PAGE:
- Instructor: Max Weiss
- Office hours: W 2-4, STH 504
- Email: email@example.com
- Class meetings: Th 6-9pm, STH B20
Reasoning is a skill, and improving a skill takes practice. This course is a study of techniques of argument analysis and evaluation. These techniques include the detection of formal argument patterns, and the assessment of argument patterns for validity. But in the real world, arguments are designed for a variety of purposes: persuasion, seduction, obfuscation, deception, and only sometimes illumination. So we'll encounter questions of semantics, of rhetoric, maybe even of sociology and politics.
The course website is at
Course materials, including homework assignments and solutions, will be posted here. To access these you'll need to sign up at the site. While signing up, you'll be prompted to enter an affiliation code. The code you should enter is [[redacted for public circulation]].
The following required text will be available at the campus bookstore: Textbook:
- Alec Fisher, /The Logic of Real Arguments/. 2nd Edition. Cambridge University Press, 2004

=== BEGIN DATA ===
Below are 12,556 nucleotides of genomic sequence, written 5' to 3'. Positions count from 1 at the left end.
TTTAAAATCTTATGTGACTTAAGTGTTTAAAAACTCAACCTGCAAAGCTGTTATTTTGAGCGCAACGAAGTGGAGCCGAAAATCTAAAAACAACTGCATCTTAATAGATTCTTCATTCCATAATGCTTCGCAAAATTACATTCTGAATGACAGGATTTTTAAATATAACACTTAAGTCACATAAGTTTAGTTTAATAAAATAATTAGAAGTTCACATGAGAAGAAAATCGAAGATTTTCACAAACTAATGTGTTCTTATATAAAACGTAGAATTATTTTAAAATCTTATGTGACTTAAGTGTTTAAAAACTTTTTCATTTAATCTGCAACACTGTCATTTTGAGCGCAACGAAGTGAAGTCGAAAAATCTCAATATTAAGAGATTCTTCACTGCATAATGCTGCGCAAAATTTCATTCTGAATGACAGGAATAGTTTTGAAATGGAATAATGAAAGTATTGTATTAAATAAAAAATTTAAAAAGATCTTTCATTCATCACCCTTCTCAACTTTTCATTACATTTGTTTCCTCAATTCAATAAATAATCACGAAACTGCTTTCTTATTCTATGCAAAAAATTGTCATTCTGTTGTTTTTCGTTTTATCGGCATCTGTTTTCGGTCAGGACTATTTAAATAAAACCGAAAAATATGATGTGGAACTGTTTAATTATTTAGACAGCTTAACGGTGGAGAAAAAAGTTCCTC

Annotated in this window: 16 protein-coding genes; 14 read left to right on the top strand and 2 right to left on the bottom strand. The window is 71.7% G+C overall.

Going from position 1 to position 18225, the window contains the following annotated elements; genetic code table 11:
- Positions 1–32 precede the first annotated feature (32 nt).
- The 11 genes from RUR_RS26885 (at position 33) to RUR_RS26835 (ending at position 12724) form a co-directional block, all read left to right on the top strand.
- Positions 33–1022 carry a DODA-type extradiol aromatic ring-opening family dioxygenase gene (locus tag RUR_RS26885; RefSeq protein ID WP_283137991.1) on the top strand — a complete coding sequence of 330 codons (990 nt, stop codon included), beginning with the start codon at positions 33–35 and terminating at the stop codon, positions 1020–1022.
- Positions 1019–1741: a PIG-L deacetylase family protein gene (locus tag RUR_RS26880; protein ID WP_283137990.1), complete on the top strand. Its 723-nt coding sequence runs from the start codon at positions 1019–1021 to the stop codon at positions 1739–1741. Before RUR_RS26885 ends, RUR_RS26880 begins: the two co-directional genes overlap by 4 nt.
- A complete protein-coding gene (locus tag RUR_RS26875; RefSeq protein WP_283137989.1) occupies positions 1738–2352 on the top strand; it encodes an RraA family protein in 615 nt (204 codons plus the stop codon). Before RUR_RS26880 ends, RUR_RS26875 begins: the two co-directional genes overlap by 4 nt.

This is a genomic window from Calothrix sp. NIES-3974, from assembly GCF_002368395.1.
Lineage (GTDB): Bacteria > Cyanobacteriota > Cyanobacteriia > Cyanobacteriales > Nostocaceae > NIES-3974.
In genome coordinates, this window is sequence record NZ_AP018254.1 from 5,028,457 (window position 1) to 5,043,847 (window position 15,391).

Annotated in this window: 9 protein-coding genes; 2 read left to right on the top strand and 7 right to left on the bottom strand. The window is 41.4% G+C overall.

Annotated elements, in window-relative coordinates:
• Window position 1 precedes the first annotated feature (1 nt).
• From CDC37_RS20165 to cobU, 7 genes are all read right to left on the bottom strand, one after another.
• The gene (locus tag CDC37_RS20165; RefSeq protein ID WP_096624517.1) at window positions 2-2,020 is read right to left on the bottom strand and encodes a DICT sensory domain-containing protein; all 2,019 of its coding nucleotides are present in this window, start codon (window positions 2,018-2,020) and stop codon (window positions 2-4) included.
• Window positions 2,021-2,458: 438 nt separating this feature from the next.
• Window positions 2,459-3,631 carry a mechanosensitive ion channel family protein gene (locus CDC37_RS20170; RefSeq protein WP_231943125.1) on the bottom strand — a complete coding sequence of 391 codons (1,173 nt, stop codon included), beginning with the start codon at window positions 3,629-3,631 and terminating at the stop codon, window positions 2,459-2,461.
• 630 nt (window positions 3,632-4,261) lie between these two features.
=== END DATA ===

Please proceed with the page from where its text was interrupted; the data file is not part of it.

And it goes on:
For the purpose of evaluation, coursework will be weighted as follows:
- Attendance and participation: 1 unit
- Homework: 2 units
- In-class quizzes: 2 units
- Final exam: 2 units
Your final grade will be determined by the average of the top six of your marks on these seven units.
Quizzes and final exam
Instead of midterms, there will be an in-class quiz about every other week; these will be fairly routine and should take about twenty minutes to write.
The final exam will be given at
- 17 December, at 6pm
in the same place as the ordinary class meetings.
To ensure that students have an equal chance to prepare, the instructor will answer questions of the form "what will be on the quiz/exam" only in class.
Attendance and participation
If you miss at most one class, your mark on this component is guaranteed to be at least a B.
These will be due in class about every other week. No late submissions will be accepted, and all must be either typed or very neatly handwritten. Ordinarily, homework will be graded and returned the following week.
Students must observe the BU's Code of Academic Conduct, posted at http://www.bu.edu/academics/cas/policies/academic-conduct/. All suspected violations of the code will be referred to the Dean's Office, and a failing grade will be assigned to any work deemed plagiarized by the Dean. Students are encouraged to discuss course material with each other, but students must submit only what is theirs as theirs.